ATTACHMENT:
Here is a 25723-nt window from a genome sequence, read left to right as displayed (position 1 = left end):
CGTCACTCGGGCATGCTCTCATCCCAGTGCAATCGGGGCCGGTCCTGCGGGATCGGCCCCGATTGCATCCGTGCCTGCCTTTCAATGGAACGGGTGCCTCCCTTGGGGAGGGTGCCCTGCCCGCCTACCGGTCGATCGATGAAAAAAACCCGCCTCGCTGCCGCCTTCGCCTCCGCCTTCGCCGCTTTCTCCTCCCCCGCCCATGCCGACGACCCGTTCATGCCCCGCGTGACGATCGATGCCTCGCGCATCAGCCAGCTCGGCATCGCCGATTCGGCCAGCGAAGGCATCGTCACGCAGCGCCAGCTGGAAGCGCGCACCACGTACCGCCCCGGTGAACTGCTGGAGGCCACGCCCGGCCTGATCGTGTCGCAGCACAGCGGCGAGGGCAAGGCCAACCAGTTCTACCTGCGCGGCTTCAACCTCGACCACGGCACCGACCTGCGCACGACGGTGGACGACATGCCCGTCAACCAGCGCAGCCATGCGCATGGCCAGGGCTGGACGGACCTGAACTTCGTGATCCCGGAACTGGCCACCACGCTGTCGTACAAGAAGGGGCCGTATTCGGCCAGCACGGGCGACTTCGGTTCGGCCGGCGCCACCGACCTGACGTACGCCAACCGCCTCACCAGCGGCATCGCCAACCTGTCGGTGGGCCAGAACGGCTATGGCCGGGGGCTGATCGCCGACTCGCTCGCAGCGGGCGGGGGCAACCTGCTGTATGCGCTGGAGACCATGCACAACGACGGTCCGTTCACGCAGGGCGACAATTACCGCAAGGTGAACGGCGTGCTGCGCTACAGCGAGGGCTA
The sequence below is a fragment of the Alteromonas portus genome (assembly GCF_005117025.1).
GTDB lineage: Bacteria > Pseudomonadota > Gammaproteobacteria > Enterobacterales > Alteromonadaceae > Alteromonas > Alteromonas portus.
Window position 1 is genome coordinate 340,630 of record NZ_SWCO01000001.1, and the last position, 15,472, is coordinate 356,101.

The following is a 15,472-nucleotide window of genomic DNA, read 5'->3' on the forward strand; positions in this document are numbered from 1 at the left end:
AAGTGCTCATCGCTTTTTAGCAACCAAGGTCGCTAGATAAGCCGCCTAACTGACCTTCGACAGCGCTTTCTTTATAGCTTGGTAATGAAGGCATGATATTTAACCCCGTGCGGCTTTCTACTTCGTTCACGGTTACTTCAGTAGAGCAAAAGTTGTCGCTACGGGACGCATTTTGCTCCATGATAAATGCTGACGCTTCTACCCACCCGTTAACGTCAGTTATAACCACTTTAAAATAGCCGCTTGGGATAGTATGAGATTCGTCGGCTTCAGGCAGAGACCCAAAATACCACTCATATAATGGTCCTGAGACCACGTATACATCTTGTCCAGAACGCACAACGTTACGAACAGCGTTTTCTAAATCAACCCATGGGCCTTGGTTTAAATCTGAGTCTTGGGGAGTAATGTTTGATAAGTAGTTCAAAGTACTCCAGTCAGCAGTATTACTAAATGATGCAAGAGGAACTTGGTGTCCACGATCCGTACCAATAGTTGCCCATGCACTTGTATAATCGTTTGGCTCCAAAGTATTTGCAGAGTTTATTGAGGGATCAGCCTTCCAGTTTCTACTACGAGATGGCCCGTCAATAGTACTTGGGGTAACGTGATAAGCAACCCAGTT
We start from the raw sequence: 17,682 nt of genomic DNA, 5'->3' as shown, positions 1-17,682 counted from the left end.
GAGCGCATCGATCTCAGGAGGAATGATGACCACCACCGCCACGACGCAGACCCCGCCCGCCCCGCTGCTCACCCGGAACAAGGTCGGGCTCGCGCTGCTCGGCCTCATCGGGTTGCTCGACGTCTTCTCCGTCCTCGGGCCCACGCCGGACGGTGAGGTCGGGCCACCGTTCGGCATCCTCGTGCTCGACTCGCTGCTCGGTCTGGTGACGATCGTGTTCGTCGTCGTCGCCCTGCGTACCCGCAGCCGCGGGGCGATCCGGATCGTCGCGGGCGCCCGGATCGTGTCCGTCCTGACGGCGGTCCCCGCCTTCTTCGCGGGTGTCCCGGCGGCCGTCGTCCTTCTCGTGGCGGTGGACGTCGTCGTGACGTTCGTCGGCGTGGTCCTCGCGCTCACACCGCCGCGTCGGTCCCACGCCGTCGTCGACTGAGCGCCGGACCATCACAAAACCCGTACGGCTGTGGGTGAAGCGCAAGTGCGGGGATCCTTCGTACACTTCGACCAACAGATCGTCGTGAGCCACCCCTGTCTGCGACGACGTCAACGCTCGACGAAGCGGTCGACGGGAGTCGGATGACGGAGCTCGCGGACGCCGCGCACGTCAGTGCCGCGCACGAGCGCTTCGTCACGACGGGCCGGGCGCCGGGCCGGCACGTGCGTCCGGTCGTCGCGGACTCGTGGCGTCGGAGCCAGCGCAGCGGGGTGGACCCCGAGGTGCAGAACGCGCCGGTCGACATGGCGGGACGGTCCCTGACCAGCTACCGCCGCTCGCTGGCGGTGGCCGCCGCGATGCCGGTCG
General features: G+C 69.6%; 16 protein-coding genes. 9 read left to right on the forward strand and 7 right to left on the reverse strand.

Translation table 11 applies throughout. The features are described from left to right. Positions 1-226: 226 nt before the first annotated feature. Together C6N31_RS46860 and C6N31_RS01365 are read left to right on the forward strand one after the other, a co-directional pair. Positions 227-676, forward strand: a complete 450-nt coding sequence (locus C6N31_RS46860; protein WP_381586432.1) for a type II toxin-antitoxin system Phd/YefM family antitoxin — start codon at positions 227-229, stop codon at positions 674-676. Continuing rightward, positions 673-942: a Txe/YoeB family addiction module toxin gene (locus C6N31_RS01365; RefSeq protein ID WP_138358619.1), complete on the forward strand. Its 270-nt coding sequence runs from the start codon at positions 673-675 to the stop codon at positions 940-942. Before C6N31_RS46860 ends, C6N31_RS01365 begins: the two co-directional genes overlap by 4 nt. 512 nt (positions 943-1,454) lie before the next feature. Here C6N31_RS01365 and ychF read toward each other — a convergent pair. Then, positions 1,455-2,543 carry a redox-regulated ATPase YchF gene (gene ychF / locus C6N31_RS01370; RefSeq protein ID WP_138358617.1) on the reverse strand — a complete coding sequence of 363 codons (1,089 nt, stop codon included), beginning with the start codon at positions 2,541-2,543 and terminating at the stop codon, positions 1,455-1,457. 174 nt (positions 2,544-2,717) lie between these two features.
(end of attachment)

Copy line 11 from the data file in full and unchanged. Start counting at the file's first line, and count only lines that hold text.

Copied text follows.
Translation table 11 applies throughout. The features are described from left to right. Positions 1-226: 226 nt before the first annotated feature. Together C6N31_RS46860 and C6N31_RS01365 are read left to right on the forward strand one after the other, a co-directional pair. Positions 227-676, forward strand: a complete 450-nt coding sequence (locus C6N31_RS46860; protein WP_381586432.1) for a type II toxin-antitoxin system Phd/YefM family antitoxin — start codon at positions 227-229, stop codon at positions 674-676. Continuing rightward, positions 673-942: a Txe/YoeB family addiction module toxin gene (locus C6N31_RS01365; RefSeq protein ID WP_138358619.1), complete on the forward strand. Its 270-nt coding sequence runs from the start codon at positions 673-675 to the stop codon at positions 940-942. Before C6N31_RS46860 ends, C6N31_RS01365 begins: the two co-directional genes overlap by 4 nt. 512 nt (positions 943-1,454) lie before the next feature. Here C6N31_RS01365 and ychF read toward each other — a convergent pair. Then, positions 1,455-2,543 carry a redox-regulated ATPase YchF gene (gene ychF / locus C6N31_RS01370; RefSeq protein ID WP_138358617.1) on the reverse strand — a complete coding sequence of 363 codons (1,089 nt, stop codon included), beginning with the start codon at positions 2,541-2,543 and terminating at the stop codon, positions 1,455-1,457. 174 nt (positions 2,544-2,717) lie between these two features.